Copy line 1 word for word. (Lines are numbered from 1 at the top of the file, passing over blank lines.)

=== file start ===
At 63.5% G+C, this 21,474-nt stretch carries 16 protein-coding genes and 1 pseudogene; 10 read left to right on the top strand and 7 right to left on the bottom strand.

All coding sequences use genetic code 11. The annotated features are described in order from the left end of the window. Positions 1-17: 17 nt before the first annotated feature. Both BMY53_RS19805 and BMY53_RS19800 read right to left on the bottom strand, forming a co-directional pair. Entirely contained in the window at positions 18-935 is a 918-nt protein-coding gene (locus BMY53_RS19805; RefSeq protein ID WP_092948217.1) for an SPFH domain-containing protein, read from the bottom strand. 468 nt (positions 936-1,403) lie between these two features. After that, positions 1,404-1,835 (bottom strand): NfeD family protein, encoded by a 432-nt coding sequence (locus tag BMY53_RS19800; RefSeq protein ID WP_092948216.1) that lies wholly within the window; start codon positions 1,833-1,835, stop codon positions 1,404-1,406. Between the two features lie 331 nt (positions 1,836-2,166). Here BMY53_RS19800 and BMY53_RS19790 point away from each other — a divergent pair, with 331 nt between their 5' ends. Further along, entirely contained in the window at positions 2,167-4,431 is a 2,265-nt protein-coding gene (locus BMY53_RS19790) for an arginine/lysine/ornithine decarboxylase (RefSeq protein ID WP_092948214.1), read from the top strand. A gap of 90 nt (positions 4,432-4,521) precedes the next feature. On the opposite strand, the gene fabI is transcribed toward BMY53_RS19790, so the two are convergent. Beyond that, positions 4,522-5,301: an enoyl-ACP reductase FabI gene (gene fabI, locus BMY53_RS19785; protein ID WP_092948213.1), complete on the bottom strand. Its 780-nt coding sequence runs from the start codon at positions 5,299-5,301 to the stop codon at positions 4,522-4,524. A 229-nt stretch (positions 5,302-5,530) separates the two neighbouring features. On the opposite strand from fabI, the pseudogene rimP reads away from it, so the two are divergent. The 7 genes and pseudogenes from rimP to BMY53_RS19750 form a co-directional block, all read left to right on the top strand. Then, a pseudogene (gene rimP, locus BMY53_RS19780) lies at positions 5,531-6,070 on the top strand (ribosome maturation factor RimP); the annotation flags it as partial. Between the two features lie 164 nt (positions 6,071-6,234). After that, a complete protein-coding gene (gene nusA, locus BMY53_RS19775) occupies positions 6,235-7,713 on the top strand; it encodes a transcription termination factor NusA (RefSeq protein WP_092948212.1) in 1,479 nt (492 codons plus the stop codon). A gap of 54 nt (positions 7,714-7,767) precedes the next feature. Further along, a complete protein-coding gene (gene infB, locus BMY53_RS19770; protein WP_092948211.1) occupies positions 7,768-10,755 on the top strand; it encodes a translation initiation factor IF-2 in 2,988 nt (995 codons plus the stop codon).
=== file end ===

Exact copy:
At 63.5% G+C, this 21,474-nt stretch carries 16 protein-coding genes and 1 pseudogene; 10 read left to right on the top strand and 7 right to left on the bottom strand.